AFTER

by Larkin Vonalt

I could have been done with this hours ago.  The luminaria have all burned out. The guests have all gone home. Every living soul in the house is sound asleep. I’ve just sat here for three hours barefoot at my desk, in pajamas and a wool pullover because the house is cold at night, daydreaming.  In the shower I thought I knew what I was going to write, and I might still write that, just not tonight. Tonight I am something beyond tired– gone long past sleepy to something else. Even now, I’m just noodling away at this. There’s no story here, folks, move along.

It was a good party, our first in probably a decade. I don’t even remember which one was the last one. I think it could have been the year that I started out for Bozeman before dawn to pick up a last few things and the car shuddered to a stop on the pass when the gas lines froze. By the time someone stopped to help me, I was beginning to be hypothermic. The person who lifted me from the driver’s seat was an extraordinarily kind snowplow operator. He set me up in the cab of the plow and drove 15 miles straight down the hill  to the Bozeman ER .  In the emergency room, they rolled me up in layers of heated blankets, changing them out as they cooled.

That year, we put the party off for a day. There were times this week that I wished I could push back the start time a day or two or ten– and yet, we were reasonably presentable when the first guests stepped through the door. Presentable, but still cooking. Maybe that was an excuse. It gave me something to do with my hands, cutting up cantaloupe with woeful inelegance. It made people come to me, rather than making me choose. I think I’m a little rusty at this hostess business.  I was thrilled to see each one of those folks walk through the door, though.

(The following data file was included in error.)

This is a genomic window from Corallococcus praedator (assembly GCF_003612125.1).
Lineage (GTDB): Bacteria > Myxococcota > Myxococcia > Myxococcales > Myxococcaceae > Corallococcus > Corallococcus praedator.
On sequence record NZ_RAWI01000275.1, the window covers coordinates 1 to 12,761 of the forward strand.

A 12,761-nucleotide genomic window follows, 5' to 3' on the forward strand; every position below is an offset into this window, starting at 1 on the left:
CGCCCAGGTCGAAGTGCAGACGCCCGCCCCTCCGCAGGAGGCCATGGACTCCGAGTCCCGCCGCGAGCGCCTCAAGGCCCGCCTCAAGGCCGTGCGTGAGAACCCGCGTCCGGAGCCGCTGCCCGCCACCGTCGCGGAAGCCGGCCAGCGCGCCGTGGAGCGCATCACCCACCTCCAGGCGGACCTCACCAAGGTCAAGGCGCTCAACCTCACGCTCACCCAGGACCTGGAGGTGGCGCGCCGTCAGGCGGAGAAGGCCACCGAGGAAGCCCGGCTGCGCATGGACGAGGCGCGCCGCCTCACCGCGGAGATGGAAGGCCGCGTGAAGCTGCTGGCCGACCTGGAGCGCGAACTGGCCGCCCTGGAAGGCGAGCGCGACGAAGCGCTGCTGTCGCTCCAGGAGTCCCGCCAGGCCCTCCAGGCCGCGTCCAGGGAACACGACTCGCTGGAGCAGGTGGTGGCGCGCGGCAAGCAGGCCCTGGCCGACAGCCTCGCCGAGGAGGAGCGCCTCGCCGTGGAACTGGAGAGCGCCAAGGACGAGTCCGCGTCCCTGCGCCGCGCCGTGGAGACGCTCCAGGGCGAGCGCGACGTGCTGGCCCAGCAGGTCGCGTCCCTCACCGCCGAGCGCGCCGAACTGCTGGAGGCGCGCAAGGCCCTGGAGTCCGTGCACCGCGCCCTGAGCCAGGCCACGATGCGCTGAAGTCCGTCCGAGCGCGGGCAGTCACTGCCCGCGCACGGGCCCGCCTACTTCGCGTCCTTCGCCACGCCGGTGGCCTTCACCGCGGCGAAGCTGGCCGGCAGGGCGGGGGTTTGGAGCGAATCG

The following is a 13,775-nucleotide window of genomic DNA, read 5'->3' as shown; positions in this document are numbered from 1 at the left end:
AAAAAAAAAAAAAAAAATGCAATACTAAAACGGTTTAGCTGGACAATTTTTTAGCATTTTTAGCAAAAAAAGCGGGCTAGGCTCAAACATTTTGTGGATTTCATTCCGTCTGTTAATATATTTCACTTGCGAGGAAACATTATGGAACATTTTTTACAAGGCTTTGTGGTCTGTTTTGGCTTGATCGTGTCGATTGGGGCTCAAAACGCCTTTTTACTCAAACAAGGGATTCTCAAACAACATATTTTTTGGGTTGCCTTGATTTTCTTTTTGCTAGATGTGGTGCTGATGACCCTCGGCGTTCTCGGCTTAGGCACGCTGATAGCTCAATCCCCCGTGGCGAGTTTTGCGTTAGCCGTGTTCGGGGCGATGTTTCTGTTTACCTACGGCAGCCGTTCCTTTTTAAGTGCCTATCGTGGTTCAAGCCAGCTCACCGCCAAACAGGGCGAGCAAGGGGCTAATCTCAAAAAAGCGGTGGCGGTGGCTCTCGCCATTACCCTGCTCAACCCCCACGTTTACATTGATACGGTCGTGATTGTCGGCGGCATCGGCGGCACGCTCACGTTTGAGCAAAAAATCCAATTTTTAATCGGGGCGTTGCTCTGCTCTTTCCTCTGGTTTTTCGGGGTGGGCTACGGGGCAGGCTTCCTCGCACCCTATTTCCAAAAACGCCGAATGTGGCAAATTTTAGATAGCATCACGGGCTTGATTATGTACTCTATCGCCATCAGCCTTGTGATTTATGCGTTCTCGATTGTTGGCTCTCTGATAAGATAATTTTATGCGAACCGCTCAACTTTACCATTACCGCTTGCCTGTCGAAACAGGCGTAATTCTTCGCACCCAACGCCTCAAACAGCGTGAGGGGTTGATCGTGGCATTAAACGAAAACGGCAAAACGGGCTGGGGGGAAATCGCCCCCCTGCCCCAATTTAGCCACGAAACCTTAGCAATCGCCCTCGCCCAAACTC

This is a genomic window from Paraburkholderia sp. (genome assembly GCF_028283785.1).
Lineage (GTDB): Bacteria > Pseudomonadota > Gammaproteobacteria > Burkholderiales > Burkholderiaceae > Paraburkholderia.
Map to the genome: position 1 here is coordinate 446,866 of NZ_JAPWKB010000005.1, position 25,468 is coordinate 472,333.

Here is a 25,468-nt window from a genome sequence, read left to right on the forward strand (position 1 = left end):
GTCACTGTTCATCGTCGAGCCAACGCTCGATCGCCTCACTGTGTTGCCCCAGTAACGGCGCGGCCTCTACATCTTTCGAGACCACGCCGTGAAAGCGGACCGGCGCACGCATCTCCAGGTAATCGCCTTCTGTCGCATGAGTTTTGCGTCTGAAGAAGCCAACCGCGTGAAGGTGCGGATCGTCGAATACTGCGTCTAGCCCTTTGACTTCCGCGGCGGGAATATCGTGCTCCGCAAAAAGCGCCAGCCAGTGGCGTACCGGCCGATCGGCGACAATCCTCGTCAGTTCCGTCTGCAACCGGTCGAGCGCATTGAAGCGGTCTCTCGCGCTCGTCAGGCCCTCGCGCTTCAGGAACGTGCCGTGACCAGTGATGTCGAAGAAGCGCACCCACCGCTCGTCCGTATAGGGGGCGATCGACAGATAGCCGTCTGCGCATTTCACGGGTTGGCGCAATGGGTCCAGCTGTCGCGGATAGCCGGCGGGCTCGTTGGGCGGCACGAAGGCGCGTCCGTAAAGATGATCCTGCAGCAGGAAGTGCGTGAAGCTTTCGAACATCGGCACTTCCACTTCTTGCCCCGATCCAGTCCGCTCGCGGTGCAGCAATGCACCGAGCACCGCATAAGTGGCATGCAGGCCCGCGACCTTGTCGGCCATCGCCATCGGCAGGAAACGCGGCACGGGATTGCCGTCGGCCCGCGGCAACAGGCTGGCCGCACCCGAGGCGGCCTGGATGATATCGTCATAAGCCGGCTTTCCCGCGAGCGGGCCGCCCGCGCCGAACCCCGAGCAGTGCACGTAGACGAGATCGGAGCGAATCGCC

William Faulkner once said “Everything goes by the board: honor, pride, decency to get the book written.”  I don’t think I’m quite there. (This is probably a relief to my husband as I understand old Bill was pretty difficult to live with when he was writing. And damn difficult when he wasn’t.) It’s getting better though– at least there is writing is going on. It may not be good writing, but it’s got little legs all the same.

Unlike Faulkner, I’m not willing to just dump everything else in my life. I would just as soon find time for  making eggnog for my friends; taking the coats, and bottles of wine and gingerbread from their arms; hearing about their children, and dogs and political campaigns. Even if finding the balance means too many late nights trudging along one after the other. I’ll get down to the business of the writing tomorrow, and might be able to transform that into something worth reading.

In the meantime, I’m just going to sit here at my desk, enjoying the kilim under my bare feet, remembering a splendid evening with friends, the magic of the lanterns in the garden – until I’m too sleepy to do so.

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